He was a relentless tide of optimism. I knew better, yet I let myself hope, too.
Seeking familial acceptance in an interracial relationship, and finding boundaries to be prevalent.
A season among the petroglyphs makes a young man reconsider all those love-related text messages.
The ideal of love got lost in the mess of analyzing gender and identity.
Making sense of a courtship set amid 19th-century log cabins and pioneers — in 2008.
To my Indonesian immigrant parents, sex education involved instilling in me a deep fear of rape, jail, pregnancy, God and my mother.
College students’ entries in this year’s Modern Love essay contest reveal a shift to technology-enabled emotional intimacy. Here is the winning essay.
A surprising romantic connection laid out over the years and across the miles that linked one couple.
Where was the “nice boy” who would help me cross over into adulthood, into the world of rings and babies?
When she needs solace during a trying time, a woman heads for her mother’s couch.
A grand wedding dress can stir up latent longings, even in a modest bride.
When a good friend’s ex brings his lover to your spin class.
The 1,200 miles dividing two people takes its toll.
Because of the noticeable absence of men in my family, for years the men in my aunt’s VHS collection were the only men I knew.
We sought a certain romantic formality in what has become an informal and wholly nonromantic world.
He considered himself different from the rest of her fans; he felt he understood her better and wanted her more.
After having her own child, a woman looks for a wife to bear another, with the same donor sperm.
A sampling of intriguing tactics for locating love: familiar oldies that have been dusted off, and modernized, technology-driven alternatives.
Reaching an understanding was the challenge.
Two men, one name, and a vision of a romantic future together that changed in the process.
Ending the marriage freed us from our anger and disappointment.
A youthful mark turns out to be a good inoculation against atrophy.
A single 35-year-old virgin makes a visit to Planned Parenthood.
A mugging exposes the universality of trauma and the glorious imperfections of marriage.
A road trip to show off a new baby to the family at Christmas takes a detour as darkness falls.
A woman found herself going to a kabbalist rabbi for a blessing to marry.
Whether you’re in an affair or the victim of one, both experiences take a toll.
There are some benefits to splitting up, but just not enough to actually end your marriage.
In our wedding vows, we didn’t actually say for better or for worse, or discuss what we’d do when better became worse.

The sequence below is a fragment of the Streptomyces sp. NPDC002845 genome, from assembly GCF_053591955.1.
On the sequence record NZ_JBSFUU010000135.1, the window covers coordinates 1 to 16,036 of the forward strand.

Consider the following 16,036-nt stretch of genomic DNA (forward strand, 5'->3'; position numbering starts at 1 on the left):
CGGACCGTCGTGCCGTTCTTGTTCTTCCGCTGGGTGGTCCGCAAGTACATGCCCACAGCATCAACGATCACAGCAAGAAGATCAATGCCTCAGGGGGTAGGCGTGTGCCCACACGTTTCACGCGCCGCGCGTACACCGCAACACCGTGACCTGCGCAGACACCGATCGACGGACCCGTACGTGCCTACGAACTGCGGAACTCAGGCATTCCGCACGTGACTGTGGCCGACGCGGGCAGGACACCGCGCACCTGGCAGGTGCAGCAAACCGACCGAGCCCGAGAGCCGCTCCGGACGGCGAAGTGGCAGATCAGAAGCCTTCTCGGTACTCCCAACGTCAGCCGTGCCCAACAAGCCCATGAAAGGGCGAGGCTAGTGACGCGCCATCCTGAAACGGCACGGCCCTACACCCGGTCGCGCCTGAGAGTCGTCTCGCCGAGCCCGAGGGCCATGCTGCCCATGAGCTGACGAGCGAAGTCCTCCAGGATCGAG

The worst thing about bedbugs isn’t the bugs themselves, or even the painful bites. It’s the isolating way others react when you give them the news.
A military wife keeps her fears to herself and lets her husband keep secret his stories of combat.
Falling in love with someone in the meditation room happens so often that some Buddhists have a name for it: the Vipassana Romance (V.R., for short).
While waiting for the doctor, we kept his body company with stories of the life-cycle events of a long marriage.
Sending my 11-year-old daughter off to school with her “newborn.”
He was 13 years my junior, and I worried that maybe I shouldn’t be playing this game with a heart that would never quite heal.
Knowing where to park is of paramount importance.
Being footloose in life can be costly in love.
A mother of a gravely ill toddler learns that parental love is layered on, with each layer a shield of denial.
At stake in the relationship were innocent creatures who knew nothing of people and people troubles.
A partner transitions genders and a relationship changes and breaks.
When everything went really wrong, a woman going through divorce reached for the sugary treats that made coping a bit easier.
A young woman learns that it’s a risk to love anyone.
A mother’s death changes the lives of two independent adults.
After years of sacrifice in pursuit of two tenured positions, an academic couple faces a “Romeo and Juliet”-like plot twist.
A tense mother and daughter-in-law relationship takes a surprising turn when they suddenly need each other.
She, a poet in vintage clothing, was everything I’d dreamed of but never knew existed.
She had just turned 40; he was 20. This was harder than learning to ride a motorcycle.
From one generation to the next, bonds that endure.
A television writer develops a show starring his girlfriend. But the network had a different idea.
A father’s message about family, responsibility and his own decisions seems clear, but his daughter’s understanding of it changes over time.
An ex-heroin addict and escort finds the perfect man. But should she marry him?
Nick Flynn always imagined that one day he would be a father, but mostly it was off his radar.
I was falling in love with him while matchmakers for a reality TV show were trying to find him a wife.
A daughter seeks her father’s true voice to replace the memory of the sound of his death.
An unconventional relationship, spanning oceans, continents and cultures.